Poison DNA technology could revolutionize food testing

Posted by AFN Staff Writers on 21st March 2012

Scientists from Cardiff in Wales have developed a device which can identify bacteria that causes food poisoning – using the chemical that lights up fireflies.

The scientists at Cardiff University, in Wales, have called their invention the ‘Bioluminescent Assay in Real-Time’ (BART) system. According to the scientists, the system allows users to test rapidly and simply for food poisoning bacteria.

The BART system detects specific DNA sequences by producing a light signal, using a version of the enzyme luciferase, which also produces light in fireflies. Samples are placed inside a simple device, which can then test for the DNA of common food pathogens. If present, the bacteria trigger the luciferase to produce light.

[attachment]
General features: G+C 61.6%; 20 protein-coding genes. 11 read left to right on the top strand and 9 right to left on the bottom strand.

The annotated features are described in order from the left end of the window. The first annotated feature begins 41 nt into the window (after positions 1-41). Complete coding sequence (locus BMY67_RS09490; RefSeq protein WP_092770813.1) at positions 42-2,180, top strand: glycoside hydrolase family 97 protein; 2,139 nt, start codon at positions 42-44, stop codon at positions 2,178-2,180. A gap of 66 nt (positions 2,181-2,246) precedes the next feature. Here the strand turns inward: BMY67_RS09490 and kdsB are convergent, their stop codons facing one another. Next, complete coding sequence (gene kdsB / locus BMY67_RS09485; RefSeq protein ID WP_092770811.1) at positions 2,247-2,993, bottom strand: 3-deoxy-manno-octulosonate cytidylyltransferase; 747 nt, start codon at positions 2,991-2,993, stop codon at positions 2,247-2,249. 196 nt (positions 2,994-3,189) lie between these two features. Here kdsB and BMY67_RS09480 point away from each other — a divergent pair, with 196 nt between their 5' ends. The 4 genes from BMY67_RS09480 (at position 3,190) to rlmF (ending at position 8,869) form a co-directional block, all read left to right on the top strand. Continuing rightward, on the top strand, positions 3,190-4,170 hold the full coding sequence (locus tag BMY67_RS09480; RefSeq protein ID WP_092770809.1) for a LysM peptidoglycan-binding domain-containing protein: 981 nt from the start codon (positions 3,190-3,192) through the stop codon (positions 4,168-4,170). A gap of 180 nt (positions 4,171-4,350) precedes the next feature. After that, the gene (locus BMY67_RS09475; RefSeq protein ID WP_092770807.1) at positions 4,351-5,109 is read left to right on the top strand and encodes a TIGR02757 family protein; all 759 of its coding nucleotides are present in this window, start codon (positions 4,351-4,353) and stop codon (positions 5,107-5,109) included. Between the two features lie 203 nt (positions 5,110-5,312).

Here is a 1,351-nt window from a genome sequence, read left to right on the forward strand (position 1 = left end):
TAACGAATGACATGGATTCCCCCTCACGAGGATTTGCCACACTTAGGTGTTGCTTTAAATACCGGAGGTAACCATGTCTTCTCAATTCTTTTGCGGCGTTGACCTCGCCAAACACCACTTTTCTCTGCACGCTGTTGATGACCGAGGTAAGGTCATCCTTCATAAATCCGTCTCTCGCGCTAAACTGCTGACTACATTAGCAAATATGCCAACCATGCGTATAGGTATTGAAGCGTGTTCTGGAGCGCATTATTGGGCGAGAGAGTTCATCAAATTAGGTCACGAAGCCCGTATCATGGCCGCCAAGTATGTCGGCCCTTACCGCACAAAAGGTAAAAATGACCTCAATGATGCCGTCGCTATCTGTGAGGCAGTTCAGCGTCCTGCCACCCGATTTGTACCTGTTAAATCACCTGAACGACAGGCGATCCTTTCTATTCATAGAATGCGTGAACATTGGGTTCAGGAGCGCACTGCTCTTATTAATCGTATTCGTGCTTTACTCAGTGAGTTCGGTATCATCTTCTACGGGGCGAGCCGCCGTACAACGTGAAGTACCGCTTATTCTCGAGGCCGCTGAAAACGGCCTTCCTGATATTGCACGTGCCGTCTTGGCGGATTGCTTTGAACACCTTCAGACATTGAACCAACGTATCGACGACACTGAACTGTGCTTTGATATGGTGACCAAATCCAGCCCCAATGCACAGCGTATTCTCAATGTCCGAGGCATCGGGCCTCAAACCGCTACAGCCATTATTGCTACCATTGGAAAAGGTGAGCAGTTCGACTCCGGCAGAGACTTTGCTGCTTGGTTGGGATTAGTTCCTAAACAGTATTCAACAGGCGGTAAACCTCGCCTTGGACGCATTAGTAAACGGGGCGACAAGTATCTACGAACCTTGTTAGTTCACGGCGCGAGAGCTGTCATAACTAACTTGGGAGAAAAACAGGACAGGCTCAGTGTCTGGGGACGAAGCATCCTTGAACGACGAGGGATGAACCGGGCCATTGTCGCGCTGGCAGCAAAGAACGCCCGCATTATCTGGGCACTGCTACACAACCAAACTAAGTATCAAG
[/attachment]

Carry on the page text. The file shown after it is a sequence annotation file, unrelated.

The device can produce results in ten minutes to an hour, depending on the number of organisms being tested for.

Professor Jim Murray of the university’s School of Biosciences said, “The food industry has been looking for dependable, fast and convenient microbiological testing for a long time.

“Our system will allow workers to test a wide variety of foods in a simple system which uses the most sensitive molecular technology. Portable versions of the device mean that it’s now even possible to test farm animals in the food chain,” he added.

“The BART system allows for quick and easy molecular testing which previously required complex laboratory hardware.”